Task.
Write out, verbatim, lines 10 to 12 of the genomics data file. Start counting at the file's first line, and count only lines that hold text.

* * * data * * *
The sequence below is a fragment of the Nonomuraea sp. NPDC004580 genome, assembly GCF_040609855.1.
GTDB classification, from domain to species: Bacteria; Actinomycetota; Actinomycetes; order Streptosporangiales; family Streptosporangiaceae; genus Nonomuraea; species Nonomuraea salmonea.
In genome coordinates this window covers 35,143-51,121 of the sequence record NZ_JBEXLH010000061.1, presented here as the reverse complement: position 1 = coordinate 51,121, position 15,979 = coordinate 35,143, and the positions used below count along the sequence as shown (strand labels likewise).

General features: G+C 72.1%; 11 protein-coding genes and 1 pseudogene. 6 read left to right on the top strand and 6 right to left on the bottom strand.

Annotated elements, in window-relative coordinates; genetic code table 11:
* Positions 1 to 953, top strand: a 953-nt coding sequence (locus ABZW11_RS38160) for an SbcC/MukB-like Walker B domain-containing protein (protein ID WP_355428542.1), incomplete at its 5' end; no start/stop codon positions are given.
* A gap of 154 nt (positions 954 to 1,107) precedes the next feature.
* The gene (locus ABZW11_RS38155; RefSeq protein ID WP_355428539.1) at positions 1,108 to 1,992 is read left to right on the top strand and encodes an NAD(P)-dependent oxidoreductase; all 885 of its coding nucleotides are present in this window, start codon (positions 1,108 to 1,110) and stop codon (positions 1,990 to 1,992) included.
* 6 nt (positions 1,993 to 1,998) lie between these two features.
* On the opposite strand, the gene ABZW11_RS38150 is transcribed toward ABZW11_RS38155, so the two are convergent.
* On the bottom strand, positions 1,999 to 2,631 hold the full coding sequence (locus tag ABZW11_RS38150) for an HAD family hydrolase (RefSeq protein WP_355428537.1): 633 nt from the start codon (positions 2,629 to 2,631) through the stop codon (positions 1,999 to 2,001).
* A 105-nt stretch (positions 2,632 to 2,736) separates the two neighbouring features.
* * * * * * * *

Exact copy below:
* On the opposite strand, the gene ABZW11_RS38150 is transcribed toward ABZW11_RS38155, so the two are convergent.
* On the bottom strand, positions 1,999 to 2,631 hold the full coding sequence (locus tag ABZW11_RS38150) for an HAD family hydrolase (RefSeq protein WP_355428537.1): 633 nt from the start codon (positions 2,629 to 2,631) through the stop codon (positions 1,999 to 2,001).
* A 105-nt stretch (positions 2,632 to 2,736) separates the two neighbouring features.